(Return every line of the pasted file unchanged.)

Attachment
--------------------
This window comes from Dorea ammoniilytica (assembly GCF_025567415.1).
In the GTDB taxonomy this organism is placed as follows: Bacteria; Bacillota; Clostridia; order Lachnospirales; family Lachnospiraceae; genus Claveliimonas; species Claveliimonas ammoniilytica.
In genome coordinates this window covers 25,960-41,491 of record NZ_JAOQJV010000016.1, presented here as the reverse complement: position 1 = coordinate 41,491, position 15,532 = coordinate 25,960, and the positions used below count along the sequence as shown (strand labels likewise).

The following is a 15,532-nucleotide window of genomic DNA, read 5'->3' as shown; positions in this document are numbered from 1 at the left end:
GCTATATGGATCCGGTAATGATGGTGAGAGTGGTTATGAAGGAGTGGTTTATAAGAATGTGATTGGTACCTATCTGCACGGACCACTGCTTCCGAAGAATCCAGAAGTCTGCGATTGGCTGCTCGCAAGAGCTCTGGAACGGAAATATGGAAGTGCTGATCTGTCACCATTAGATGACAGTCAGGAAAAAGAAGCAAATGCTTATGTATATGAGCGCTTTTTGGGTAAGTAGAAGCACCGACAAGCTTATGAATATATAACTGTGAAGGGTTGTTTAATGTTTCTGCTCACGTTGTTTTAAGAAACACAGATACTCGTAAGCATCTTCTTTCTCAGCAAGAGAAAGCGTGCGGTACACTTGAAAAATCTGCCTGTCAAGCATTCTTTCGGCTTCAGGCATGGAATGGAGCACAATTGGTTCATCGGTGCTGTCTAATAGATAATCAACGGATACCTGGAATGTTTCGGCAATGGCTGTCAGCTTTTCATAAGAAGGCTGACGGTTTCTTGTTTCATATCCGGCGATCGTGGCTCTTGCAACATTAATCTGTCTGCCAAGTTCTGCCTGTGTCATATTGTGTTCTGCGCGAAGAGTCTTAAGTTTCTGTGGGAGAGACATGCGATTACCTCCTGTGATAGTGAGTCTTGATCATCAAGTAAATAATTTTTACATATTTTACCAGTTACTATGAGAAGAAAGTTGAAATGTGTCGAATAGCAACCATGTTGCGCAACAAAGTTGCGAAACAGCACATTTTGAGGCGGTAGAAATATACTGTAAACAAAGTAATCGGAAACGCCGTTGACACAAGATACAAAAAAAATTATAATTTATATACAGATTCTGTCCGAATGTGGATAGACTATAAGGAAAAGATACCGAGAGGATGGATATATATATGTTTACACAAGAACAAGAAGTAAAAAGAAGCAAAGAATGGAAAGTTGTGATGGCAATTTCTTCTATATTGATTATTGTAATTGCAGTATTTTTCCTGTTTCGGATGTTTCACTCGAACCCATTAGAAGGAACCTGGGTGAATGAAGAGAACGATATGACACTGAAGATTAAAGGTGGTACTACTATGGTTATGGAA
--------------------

This window comes from Dorea ammoniilytica (assembly GCF_025567415.1).
In the GTDB taxonomy this organism is placed as follows: Bacteria; Bacillota; Clostridia; order Lachnospirales; family Lachnospiraceae; genus Claveliimonas; species Claveliimonas ammoniilytica.
In genome coordinates this window covers 25,960-41,491 of record NZ_JAOQJV010000016.1, presented here as the reverse complement: position 1 = coordinate 41,491, position 15,532 = coordinate 25,960, and the positions used below count along the sequence as shown (strand labels likewise).

The following is a 15,532-nucleotide window of genomic DNA, read 5'->3' as shown; positions in this document are numbered from 1 at the left end:
GCTATATGGATCCGGTAATGATGGTGAGAGTGGTTATGAAGGAGTGGTTTATAAGAATGTGATTGGTACCTATCTGCACGGACCACTGCTTCCGAAGAATCCAGAAGTCTGCGATTGGCTGCTCGCAAGAGCTCTGGAACGGAAATATGGAAGTGCTGATCTGTCACCATTAGATGACAGTCAGGAAAAAGAAGCAAATGCTTATGTATATGAGCGCTTTTTGGGTAAGTAGAAGCACCGACAAGCTTATGAATATATAACTGTGAAGGGTTGTTTAATGTTTCTGCTCACGTTGTTTTAAGAAACACAGATACTCGTAAGCATCTTCTTTCTCAGCAAGAGAAAGCGTGCGGTACACTTGAAAAATCTGCCTGTCAAGCATTCTTTCGGCTTCAGGCATGGAATGGAGCACAATTGGTTCATCGGTGCTGTCTAATAGATAATCAACGGATACCTGGAATGTTTCGGCAATGGCTGTCAGCTTTTCATAAGAAGGCTGACGGTTTCTTGTTTCATATCCGGCGATCGTGGCTCTTGCAACATTAATCTGTCTGCCAAGTTCTGCCTGTGTCATATTGTGTTCTGCGCGAAGAGTCTTAAGTTTCTGTGGGAGAGACATGCGATTACCTCCTGTGATAGTGAGTCTTGATCATCAAGTAAATAATTTTTACATATTTTACCAGTTACTATGAGAAGAAAGTTGAAATGTGTCGAATAGCAACCATGTTGCGCAACAAAGTTGCGAAACAGCACATTTTGAGGCGGTAGAAATATACTGTAAACAAAGTAATCGGAAACGCCGTTGACACAAGATACAAAAAAAATTATAATTTATATACAGATTCTGTCCGAATGTGGATAGACTATAAGGAAAAGATACCGAGAGGATGGATATATATATGTTTACACAAGAACAAGAAGTAAAAAGAAGCAAAGAATGGAAAGTTGTGATGGCAATTTCTTCTATATTGATTATTGTAATTGCAGTATTTTTCCTGTTTCGGATGTTTCACTCGAACCCATTAGAAGGAACCTGGGTGAATGAAGAGAACGATATGACACTGAAGATTAAAGGTGGTACTACTATGGTTATGGAA